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Is pulse oximetry helpful for the early detection of critical congenital heart disease at high altitude?

Fabricio González‐Andrade, Daniel Echeverría, Valeria López, Michaela Arellano

Traslational Medicine Unit, Faculty of Medical Sciences, Central University of Ecuador, Quito, Ecuador

* Corresponding Authors: Fabricio González‐Andrade, Traslational Medicine Unit, Faculty of Medical Sciences, Central University of Ecuador, Iquique N14‐121 y Sodiro ‐Itchimbía, Sector El Dorado, 170403, Quito, Ecuador. Emails: email, email

Congenital Heart Disease 2018, 13(6), 911-918. https://doi.org/10.1111/chd.12654

Abstract

Objective: To assess the pulse oximetry as a method for screening critical congenital heart disease (CHD) in newborns.
Study design: This is an observational, transversal, descriptive simple study. The pre‐ ductal and postductal saturation were taken in term newborns thatfulfilled the criteria of inclusion and exclusion in the Hospital Gineco‐Obstetrico Isidro Ayora (HGOIA) in Quito. These measurements were performed between the 24 and 48 h after birth. Those new‐ borns that saturated less than 90% on initial pulse oxìmetry underwent 3 successive measurements at 1‐h intervals. Those who saturate less than 90% after 3 measurements or have a difference higher than 3% in preductal saturation and postductal saturation (positive screening) underwent transthoracic echocardiography evaluate for CHD.
Results: Pulse oximetry from 963 newborns was evaluated. In Quito, at an altitude of 2820 meters above sea level (9252 feet), the mean preductal saturation was 92.76% (SD ± 3) and the postductal saturation, 93.76% (SD ± 4.7). Pulse oximetry in 53 pa‐ tients (5.5%) was classified as a positive screening. No critical congenital heart dis‐ eases were found. Atrial septal defect (ASD) was the most common finding in a 46.94% (n = 23), followed by the association of patent ductus arteriosus (PDA) and ASD with a 12.24% (n = 6).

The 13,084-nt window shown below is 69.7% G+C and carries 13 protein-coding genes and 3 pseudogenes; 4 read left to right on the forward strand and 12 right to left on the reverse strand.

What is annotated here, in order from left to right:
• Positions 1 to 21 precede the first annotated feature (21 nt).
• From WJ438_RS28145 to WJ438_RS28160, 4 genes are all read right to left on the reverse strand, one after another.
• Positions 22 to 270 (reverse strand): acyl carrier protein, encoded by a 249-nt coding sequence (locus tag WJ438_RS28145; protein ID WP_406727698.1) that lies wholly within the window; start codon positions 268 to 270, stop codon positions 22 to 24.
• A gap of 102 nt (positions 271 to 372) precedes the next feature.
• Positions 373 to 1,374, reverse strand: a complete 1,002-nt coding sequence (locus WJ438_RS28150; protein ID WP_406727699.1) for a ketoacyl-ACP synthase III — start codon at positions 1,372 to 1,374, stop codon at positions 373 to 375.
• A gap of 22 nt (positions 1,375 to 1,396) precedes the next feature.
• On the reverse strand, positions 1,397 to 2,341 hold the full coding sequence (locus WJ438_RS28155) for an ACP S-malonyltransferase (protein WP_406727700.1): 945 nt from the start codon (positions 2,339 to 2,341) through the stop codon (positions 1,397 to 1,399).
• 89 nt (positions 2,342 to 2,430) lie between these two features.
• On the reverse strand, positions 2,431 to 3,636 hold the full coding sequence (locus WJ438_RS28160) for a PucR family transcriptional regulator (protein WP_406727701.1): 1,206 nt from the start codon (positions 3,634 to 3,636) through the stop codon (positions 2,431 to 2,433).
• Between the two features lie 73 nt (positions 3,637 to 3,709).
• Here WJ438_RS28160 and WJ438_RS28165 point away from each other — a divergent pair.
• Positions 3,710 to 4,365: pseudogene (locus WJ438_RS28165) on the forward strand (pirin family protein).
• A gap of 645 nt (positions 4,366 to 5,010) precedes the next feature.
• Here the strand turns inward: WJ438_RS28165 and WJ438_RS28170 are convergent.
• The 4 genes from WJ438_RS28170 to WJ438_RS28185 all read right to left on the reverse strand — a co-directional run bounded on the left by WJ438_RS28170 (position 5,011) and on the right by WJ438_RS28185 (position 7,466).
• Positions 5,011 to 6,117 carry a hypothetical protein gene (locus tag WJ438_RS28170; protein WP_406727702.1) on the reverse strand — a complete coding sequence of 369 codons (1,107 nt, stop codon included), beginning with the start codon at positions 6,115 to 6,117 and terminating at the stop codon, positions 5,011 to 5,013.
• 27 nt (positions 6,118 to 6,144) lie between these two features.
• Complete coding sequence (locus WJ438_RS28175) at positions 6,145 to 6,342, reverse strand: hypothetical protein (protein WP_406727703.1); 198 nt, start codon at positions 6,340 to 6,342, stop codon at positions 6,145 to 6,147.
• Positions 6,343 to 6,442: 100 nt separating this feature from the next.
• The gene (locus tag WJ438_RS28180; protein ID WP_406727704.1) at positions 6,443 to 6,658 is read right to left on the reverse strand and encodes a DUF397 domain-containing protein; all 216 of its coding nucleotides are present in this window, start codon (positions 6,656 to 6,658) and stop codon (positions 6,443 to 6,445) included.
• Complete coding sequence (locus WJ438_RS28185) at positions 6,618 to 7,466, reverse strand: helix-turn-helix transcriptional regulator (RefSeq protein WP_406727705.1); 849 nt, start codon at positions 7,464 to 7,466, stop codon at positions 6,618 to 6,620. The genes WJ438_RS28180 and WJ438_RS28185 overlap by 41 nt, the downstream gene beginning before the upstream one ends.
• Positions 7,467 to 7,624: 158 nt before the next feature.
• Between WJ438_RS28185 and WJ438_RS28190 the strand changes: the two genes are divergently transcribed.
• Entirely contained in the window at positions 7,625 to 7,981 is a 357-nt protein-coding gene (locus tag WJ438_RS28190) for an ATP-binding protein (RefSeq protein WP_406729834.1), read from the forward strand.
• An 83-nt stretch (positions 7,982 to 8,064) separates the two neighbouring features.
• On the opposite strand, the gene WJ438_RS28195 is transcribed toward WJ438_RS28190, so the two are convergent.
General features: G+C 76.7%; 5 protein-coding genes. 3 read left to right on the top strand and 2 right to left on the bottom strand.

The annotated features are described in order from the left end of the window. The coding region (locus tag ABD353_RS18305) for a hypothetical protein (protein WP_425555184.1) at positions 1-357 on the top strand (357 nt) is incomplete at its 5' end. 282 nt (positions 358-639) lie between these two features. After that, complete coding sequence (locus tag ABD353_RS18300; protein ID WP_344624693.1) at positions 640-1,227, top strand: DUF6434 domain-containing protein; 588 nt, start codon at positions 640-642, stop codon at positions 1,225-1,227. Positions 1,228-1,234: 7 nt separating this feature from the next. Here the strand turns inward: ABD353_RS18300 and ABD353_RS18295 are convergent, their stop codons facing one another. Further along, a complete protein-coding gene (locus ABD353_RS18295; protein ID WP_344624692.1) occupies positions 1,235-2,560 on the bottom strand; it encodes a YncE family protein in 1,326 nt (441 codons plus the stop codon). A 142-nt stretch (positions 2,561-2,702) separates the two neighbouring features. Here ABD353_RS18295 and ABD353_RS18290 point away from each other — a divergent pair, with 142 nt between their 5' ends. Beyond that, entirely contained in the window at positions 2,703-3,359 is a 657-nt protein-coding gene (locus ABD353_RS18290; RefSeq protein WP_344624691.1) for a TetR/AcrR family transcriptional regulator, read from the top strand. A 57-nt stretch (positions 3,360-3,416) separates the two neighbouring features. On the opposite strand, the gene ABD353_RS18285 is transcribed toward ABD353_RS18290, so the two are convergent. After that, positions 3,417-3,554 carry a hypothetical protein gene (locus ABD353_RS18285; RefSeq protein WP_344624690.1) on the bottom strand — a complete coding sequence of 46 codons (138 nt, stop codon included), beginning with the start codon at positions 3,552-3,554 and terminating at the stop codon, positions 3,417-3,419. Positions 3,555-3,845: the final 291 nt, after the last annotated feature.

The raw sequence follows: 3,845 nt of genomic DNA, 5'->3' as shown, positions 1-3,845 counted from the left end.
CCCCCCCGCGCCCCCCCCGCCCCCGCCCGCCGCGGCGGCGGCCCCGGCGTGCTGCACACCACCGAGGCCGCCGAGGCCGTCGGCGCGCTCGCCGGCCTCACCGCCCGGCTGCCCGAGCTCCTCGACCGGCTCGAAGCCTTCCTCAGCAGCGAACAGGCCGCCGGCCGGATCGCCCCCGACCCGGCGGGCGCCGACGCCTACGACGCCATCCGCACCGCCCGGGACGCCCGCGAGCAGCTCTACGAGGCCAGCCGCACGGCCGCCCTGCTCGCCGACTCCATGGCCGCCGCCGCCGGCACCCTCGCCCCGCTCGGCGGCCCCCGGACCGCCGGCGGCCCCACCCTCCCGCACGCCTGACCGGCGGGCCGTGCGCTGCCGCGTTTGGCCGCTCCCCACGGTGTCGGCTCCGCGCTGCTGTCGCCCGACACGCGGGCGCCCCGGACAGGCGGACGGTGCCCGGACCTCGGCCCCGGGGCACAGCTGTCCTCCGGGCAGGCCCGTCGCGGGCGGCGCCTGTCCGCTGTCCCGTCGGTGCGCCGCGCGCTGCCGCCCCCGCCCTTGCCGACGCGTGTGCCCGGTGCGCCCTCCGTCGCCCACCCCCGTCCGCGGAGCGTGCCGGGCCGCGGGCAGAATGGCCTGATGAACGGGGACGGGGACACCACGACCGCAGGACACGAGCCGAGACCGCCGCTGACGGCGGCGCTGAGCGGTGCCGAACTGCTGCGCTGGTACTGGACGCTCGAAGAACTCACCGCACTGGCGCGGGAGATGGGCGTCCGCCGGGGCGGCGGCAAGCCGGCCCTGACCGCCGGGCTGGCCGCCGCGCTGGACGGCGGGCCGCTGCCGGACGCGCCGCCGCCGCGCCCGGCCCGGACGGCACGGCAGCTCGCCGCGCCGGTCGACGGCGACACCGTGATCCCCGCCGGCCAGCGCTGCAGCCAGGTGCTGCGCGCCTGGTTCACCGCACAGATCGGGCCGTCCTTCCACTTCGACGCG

Conclusion: In this cohort of patients who underwent screening pulse oximetry, no critical congenital heart diseases (CHD) were observed. However, identifying those with oxygen saturation less than 90% after 3 successive measurements or a pre‐ and postductal oxygen difference of > 3% resulted in successful identification of ASD and PDA. It is necessary to implement new cutoff points in saturation values to identify critical cardiac anomalies in cities placed at a high altitude. The use of pulse oximetry should be recommended in all the newborns.

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APA Style
González‐Andrade, F., Echeverría, D., López, V., Arellano, M. (2018). Is pulse oximetry helpful for the early detection of critical congenital heart disease at high altitude?. Congenital Heart Disease, 13(6), 911-918. https://doi.org/10.1111/chd.12654
Vancouver Style
González‐Andrade F, Echeverría D, López V, Arellano M. Is pulse oximetry helpful for the early detection of critical congenital heart disease at high altitude?. Congeni Heart Dis. 2018;13(6):911-918 https://doi.org/10.1111/chd.12654
IEEE Style
F. González‐Andrade, D. Echeverría, V. López, and M. Arellano "Is pulse oximetry helpful for the early detection of critical congenital heart disease at high altitude?," Congeni. Heart Dis., vol. 13, no. 6, pp. 911-918. 2018. https://doi.org/10.1111/chd.12654



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